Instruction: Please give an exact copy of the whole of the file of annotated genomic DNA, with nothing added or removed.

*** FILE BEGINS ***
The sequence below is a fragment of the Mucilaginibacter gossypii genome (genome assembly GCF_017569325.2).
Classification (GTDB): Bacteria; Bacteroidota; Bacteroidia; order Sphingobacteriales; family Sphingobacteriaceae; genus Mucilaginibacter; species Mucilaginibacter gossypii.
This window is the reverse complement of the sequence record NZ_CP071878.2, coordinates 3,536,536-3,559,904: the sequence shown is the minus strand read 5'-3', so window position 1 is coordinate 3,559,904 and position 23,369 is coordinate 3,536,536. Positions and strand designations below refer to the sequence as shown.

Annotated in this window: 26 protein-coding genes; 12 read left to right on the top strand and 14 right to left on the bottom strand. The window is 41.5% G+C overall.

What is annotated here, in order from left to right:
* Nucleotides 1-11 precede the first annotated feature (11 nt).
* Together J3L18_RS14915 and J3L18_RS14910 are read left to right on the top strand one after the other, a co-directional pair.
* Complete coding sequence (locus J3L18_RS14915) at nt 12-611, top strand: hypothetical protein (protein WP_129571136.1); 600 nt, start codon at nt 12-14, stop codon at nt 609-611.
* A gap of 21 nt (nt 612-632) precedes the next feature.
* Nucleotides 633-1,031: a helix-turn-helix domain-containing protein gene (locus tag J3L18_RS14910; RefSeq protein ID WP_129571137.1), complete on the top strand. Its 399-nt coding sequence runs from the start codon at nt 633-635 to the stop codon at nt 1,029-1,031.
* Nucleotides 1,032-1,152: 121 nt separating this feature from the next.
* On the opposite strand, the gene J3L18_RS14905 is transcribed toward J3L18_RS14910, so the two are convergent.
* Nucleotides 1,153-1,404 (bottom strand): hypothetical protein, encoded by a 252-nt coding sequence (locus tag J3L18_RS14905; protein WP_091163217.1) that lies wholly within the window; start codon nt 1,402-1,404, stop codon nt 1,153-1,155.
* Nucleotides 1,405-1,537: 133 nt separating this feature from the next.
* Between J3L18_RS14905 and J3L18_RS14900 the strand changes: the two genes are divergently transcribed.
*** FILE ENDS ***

The sequence below is a fragment of the Mucilaginibacter gossypii genome (genome assembly GCF_017569325.2).
Classification (GTDB): Bacteria; Bacteroidota; Bacteroidia; order Sphingobacteriales; family Sphingobacteriaceae; genus Mucilaginibacter; species Mucilaginibacter gossypii.
This window is the reverse complement of the sequence record NZ_CP071878.2, coordinates 3,536,536-3,559,904: the sequence shown is the minus strand read 5'-3', so window position 1 is coordinate 3,559,904 and position 23,369 is coordinate 3,536,536. Positions and strand designations below refer to the sequence as shown.

Annotated in this window: 26 protein-coding genes; 12 read left to right on the top strand and 14 right to left on the bottom strand. The window is 41.5% G+C overall.

What is annotated here, in order from left to right:
* Nucleotides 1-11 precede the first annotated feature (11 nt).
* Together J3L18_RS14915 and J3L18_RS14910 are read left to right on the top strand one after the other, a co-directional pair.
* Complete coding sequence (locus J3L18_RS14915) at nt 12-611, top strand: hypothetical protein (protein WP_129571136.1); 600 nt, start codon at nt 12-14, stop codon at nt 609-611.
* A gap of 21 nt (nt 612-632) precedes the next feature.
* Nucleotides 633-1,031: a helix-turn-helix domain-containing protein gene (locus tag J3L18_RS14910; RefSeq protein ID WP_129571137.1), complete on the top strand. Its 399-nt coding sequence runs from the start codon at nt 633-635 to the stop codon at nt 1,029-1,031.
* Nucleotides 1,032-1,152: 121 nt separating this feature from the next.
* On the opposite strand, the gene J3L18_RS14905 is transcribed toward J3L18_RS14910, so the two are convergent.
* Nucleotides 1,153-1,404 (bottom strand): hypothetical protein, encoded by a 252-nt coding sequence (locus tag J3L18_RS14905; protein WP_091163217.1) that lies wholly within the window; start codon nt 1,402-1,404, stop codon nt 1,153-1,155.
* Nucleotides 1,405-1,537: 133 nt separating this feature from the next.
* Between J3L18_RS14905 and J3L18_RS14900 the strand changes: the two genes are divergently transcribed.